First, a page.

One of VCU's greatest strengths is its diverse student population. We want Spit for Science: The VCU Student Survey to be a project that all VCU students feel comfortable in participating. To that end, conducting this project with cultural sensitivity is an important priority for the Spit for Science research team.

In designing this project, we carefully considered several issues surrounding racial/ethnic minority involvement in genetic research. The text below addresses questions that we thought might be of concern to members of our university and the broader community. Dr. Danielle Dick, one of the Principal Investigators leading this project, is keenly aware of these issues as she has directed other on-going genetics projects with ethnically and culturally diverse populations. Dr. Aashir Nasim, Special Assistant to the Provost and Director of the Institute for Inclusion, Inquiry, and Innovation, is another member of the research team who brings expertise in these issues as his teaching and scholarship focus on conducting culturally appropriate research with African American populations.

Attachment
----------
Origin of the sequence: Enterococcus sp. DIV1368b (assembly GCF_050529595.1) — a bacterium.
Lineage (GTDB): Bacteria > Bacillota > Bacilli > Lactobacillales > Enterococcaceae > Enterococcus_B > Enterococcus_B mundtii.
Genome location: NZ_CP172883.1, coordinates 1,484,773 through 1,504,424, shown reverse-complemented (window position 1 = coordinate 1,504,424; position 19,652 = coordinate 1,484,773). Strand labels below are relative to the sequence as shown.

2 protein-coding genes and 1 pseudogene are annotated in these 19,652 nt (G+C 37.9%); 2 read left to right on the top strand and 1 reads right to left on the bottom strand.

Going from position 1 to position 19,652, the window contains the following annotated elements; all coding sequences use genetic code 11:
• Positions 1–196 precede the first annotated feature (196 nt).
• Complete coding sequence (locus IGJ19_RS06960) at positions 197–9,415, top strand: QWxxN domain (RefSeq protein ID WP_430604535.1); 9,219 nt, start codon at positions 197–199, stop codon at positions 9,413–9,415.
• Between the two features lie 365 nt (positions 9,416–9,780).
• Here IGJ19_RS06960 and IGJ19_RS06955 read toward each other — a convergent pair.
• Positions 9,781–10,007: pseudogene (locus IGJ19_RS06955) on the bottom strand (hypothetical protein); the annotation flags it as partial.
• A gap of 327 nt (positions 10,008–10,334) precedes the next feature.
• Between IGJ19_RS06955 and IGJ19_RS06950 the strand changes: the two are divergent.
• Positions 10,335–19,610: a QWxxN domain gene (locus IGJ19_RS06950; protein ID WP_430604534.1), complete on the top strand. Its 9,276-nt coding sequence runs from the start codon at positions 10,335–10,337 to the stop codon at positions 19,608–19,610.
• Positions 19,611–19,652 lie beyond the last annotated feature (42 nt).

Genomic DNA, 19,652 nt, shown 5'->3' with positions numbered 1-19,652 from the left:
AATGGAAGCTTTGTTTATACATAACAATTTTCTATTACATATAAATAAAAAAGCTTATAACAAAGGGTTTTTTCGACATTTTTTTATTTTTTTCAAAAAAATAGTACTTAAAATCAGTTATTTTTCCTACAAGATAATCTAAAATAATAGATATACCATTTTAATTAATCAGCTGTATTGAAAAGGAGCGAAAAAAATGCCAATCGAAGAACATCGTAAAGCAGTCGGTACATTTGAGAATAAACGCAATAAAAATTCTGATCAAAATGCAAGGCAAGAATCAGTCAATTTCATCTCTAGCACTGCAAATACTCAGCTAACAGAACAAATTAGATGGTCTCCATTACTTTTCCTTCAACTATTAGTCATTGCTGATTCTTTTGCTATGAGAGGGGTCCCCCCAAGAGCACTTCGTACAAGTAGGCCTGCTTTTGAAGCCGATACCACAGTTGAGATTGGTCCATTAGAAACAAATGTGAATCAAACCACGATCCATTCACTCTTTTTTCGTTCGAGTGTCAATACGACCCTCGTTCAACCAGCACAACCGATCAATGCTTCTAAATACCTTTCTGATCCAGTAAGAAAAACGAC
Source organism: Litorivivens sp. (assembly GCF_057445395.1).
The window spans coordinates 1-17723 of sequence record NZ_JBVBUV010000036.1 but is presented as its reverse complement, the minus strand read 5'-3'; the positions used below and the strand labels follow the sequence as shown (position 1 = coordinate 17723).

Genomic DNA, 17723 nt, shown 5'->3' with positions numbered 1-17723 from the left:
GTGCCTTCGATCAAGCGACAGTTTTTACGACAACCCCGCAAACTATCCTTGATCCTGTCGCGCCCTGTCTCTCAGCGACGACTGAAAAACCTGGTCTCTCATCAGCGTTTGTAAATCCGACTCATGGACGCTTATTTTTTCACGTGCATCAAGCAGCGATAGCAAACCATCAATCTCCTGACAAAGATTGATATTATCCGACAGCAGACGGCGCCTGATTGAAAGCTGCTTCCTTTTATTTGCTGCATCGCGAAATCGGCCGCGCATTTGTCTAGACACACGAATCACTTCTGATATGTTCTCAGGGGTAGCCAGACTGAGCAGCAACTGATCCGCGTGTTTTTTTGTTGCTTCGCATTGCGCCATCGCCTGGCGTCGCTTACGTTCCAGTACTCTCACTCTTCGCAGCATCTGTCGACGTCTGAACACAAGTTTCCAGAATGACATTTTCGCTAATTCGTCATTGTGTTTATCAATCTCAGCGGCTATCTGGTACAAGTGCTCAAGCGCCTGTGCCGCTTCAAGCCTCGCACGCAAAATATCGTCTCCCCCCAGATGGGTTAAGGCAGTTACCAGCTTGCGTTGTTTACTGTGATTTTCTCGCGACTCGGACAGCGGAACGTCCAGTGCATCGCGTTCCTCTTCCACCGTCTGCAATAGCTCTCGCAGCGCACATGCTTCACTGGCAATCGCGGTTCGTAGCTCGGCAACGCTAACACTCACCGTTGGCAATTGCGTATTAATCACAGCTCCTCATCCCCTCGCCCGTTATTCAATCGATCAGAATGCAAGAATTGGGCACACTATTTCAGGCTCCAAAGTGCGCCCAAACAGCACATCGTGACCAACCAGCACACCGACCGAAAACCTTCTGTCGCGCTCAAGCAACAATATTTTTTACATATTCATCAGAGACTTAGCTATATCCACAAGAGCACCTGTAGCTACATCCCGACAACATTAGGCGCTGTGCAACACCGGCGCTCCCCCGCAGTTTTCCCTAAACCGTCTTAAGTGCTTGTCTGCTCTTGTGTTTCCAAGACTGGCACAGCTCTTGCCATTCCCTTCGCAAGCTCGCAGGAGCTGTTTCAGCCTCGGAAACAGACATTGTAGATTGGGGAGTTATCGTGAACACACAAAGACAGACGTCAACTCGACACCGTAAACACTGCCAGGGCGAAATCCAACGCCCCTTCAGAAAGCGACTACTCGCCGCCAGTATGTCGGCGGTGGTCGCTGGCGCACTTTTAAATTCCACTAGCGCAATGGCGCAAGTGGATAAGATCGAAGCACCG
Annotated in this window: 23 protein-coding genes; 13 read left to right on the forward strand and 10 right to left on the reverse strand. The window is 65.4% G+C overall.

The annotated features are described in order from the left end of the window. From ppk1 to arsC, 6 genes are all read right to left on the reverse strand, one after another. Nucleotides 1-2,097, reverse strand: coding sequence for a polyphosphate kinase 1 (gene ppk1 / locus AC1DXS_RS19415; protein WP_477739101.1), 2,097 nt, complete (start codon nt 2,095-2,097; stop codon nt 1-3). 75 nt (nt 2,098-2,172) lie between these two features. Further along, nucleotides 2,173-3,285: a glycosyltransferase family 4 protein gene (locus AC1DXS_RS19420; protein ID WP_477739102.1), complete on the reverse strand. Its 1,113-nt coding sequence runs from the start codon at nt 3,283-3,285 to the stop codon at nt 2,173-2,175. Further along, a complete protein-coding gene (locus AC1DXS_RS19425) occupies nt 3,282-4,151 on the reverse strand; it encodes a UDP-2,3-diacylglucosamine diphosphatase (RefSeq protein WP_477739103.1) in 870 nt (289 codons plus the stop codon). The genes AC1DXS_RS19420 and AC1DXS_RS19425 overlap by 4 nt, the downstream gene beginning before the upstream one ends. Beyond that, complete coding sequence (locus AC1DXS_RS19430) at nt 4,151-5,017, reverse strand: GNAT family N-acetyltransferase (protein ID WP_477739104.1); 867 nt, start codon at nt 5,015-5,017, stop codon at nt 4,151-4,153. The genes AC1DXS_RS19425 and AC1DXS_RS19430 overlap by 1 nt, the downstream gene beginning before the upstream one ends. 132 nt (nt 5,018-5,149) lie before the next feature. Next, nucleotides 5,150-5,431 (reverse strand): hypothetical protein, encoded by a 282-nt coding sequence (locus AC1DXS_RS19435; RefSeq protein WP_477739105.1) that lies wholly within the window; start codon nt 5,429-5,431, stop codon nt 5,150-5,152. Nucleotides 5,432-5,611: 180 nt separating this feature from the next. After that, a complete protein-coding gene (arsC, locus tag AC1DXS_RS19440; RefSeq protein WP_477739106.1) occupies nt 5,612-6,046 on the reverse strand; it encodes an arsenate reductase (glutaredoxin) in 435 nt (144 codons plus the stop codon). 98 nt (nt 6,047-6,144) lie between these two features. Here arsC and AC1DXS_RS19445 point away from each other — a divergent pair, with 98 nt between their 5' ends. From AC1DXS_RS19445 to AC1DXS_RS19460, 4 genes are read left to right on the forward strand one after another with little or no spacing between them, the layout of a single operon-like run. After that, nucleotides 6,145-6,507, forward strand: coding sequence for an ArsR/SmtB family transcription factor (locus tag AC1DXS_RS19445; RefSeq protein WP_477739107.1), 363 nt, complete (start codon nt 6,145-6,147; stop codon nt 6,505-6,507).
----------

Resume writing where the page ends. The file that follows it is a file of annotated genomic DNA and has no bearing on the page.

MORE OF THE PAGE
The advisory board for the Spit for Science project has minority representation, and our undergraduate research team consists of students from many different backgrounds, reflecting the diversity of the VCU student population. If you have concerns or questions about minority involvement in research, or suggestions for ways that we could make the project more accessible to all of our diverse students, please contact us at spit4science@vcu.edu, and a member of the research team will get in touch with you.

Why is it important to include racial/ethnic minorities in genetics research?
Does this mean there are different genes in different racial/ethnic groups?
Are you looking for group differences between racial/ethnic groups? Can't this lead to discrimination?